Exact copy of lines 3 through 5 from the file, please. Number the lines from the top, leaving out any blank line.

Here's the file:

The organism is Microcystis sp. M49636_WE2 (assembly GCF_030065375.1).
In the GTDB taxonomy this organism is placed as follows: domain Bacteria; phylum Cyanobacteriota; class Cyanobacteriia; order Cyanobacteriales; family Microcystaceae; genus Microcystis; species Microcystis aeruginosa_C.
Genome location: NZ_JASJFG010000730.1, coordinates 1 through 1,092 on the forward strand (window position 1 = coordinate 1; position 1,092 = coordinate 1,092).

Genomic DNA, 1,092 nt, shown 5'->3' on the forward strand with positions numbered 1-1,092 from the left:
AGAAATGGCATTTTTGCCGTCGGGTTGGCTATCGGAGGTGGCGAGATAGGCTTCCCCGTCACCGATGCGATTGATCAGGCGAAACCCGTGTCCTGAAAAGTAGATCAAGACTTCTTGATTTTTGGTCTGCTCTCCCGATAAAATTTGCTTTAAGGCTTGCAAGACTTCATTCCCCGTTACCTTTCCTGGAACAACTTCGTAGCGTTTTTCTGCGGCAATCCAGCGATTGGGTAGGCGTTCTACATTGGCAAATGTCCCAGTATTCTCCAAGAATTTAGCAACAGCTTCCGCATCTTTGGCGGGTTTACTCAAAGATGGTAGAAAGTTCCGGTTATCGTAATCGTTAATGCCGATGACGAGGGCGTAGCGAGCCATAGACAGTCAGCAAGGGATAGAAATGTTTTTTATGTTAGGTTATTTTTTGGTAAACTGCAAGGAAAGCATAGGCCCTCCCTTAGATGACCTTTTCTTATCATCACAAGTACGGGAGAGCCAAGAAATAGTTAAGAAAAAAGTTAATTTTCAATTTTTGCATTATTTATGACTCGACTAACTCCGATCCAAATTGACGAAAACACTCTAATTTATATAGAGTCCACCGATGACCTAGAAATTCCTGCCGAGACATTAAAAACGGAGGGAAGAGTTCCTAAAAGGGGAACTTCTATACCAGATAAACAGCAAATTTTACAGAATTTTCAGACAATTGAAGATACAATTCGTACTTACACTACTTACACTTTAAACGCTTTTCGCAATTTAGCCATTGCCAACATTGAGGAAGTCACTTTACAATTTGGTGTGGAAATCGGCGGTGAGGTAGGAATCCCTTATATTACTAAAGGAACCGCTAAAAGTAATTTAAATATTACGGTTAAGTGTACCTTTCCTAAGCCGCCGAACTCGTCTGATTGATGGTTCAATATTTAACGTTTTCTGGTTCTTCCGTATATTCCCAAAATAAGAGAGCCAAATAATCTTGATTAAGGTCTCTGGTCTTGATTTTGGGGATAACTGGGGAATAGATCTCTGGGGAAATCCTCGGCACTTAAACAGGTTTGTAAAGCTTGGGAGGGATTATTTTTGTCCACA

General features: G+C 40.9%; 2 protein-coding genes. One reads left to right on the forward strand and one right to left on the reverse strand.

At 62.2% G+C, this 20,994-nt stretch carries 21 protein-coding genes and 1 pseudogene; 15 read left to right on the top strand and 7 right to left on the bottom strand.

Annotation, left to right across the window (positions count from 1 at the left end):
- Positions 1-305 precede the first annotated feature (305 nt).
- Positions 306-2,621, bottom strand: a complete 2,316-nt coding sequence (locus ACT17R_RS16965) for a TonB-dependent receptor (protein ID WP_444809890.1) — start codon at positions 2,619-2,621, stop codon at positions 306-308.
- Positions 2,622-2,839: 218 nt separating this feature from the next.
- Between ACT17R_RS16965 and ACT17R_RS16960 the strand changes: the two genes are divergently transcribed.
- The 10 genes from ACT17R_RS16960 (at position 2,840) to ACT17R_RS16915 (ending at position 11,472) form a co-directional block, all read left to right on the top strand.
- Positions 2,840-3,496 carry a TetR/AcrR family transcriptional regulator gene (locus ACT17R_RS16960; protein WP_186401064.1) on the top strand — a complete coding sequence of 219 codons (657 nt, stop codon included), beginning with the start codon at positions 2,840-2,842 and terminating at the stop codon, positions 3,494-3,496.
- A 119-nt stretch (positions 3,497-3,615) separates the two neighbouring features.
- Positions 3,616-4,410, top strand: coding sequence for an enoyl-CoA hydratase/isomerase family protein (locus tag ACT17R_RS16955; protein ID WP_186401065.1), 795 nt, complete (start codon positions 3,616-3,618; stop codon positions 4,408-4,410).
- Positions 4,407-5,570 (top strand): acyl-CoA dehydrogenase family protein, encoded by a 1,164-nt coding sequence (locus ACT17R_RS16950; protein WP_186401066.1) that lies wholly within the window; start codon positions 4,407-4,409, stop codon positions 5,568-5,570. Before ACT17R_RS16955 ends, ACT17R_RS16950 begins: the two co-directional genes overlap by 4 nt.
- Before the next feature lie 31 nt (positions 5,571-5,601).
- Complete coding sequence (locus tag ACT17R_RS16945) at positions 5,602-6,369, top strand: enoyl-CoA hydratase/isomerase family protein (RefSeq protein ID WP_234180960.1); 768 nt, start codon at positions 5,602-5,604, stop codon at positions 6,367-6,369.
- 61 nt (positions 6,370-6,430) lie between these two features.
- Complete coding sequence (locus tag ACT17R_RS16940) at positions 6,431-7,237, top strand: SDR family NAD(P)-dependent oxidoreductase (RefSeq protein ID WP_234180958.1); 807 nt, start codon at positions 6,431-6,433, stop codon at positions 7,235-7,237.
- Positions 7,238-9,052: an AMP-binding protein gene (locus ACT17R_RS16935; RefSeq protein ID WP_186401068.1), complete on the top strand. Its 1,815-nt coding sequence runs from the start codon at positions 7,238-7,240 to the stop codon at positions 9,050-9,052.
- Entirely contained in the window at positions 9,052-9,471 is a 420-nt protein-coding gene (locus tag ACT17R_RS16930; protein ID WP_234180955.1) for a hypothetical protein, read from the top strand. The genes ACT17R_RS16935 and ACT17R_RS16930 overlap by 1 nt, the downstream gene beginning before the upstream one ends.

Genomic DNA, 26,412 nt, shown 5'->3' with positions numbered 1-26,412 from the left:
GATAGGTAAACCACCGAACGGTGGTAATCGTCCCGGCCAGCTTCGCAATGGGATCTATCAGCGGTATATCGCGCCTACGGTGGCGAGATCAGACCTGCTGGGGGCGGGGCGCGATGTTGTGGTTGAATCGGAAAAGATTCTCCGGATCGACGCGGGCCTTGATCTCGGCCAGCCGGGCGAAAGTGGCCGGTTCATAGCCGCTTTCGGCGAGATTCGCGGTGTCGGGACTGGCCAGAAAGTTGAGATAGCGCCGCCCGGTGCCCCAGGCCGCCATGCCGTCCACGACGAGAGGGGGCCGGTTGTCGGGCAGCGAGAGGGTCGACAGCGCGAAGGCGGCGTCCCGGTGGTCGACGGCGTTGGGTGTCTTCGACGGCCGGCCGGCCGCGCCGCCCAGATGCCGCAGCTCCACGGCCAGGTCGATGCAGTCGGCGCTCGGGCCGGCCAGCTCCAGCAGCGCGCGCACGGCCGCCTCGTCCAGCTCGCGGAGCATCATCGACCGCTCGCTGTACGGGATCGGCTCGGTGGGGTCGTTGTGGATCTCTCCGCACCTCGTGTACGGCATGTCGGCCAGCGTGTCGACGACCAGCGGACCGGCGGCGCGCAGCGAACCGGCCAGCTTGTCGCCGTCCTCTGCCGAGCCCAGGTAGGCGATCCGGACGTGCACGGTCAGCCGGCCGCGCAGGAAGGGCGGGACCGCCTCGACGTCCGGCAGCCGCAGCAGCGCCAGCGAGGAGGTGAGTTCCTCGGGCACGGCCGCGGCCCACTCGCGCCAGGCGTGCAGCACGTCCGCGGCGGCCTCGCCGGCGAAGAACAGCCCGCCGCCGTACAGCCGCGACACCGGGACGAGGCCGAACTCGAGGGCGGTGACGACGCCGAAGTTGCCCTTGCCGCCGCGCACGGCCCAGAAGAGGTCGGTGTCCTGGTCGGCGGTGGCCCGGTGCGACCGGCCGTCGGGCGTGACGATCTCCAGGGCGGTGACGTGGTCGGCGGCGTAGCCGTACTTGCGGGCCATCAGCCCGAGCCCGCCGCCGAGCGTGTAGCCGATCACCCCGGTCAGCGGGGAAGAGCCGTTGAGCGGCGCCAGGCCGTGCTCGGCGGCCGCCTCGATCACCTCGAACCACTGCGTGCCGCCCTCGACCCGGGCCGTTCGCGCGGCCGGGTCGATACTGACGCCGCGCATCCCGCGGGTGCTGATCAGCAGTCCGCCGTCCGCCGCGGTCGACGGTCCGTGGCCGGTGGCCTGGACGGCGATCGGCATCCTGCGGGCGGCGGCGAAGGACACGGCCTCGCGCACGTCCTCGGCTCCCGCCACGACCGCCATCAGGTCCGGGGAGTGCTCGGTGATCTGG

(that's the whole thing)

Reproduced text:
Genome location: NZ_JASJFG010000730.1, coordinates 1 through 1,092 on the forward strand (window position 1 = coordinate 1; position 1,092 = coordinate 1,092).

Genomic DNA, 1,092 nt, shown 5'->3' on the forward strand with positions numbered 1-1,092 from the left:
AGAAATGGCATTTTTGCCGTCGGGTTGGCTATCGGAGGTGGCGAGATAGGCTTCCCCGTCACCGATGCGATTGATCAGGCGAAACCCGTGTCCTGAAAAGTAGATCAAGACTTCTTGATTTTTGGTCTGCTCTCCCGATAAAATTTGCTTTAAGGCTTGCAAGACTTCATTCCCCGTTACCTTTCCTGGAACAACTTCGTAGCGTTTTTCTGCGGCAATCCAGCGATTGGGTAGGCGTTCTACATTGGCAAATGTCCCAGTATTCTCCAAGAATTTAGCAACAGCTTCCGCATCTTTGGCGGGTTTACTCAAAGATGGTAGAAAGTTCCGGTTATCGTAATCGTTAATGCCGATGACGAGGGCGTAGCGAGCCATAGACAGTCAGCAAGGGATAGAAATGTTTTTTATGTTAGGTTATTTTTTGGTAAACTGCAAGGAAAGCATAGGCCCTCCCTTAGATGACCTTTTCTTATCATCACAAGTACGGGAGAGCCAAGAAATAGTTAAGAAAAAAGTTAATTTTCAATTTTTGCATTATTTATGACTCGACTAACTCCGATCCAAATTGACGAAAACACTCTAATTTATATAGAGTCCACCGATGACCTAGAAATTCCTGCCGAGACATTAAAAACGGAGGGAAGAGTTCCTAAAAGGGGAACTTCTATACCAGATAAACAGCAAATTTTACAGAATTTTCAGACAATTGAAGATACAATTCGTACTTACACTACTTACACTTTAAACGCTTTTCGCAATTTAGCCATTGCCAACATTGAGGAAGTCACTTTACAATTTGGTGTGGAAATCGGCGGTGAGGTAGGAATCCCTTATATTACTAAAGGAACCGCTAAAAGTAATTTAAATATTACGGTTAAGTGTACCTTTCCTAAGCCGCCGAACTCGTCTGATTGATGGTTCAATATTTAACGTTTTCTGGTTCTTCCGTATATTCCCAAAATAAGAGAGCCAAATAATCTTGATTAAGGTCTCTGGTCTTGATTTTGGGGATAACTGGGGAATAGATCTCTGGGGAAATCCTCGGCACTTAAACAGGTTTGTAAAGCTTGGGAGGGATTATTTTTGTCCACA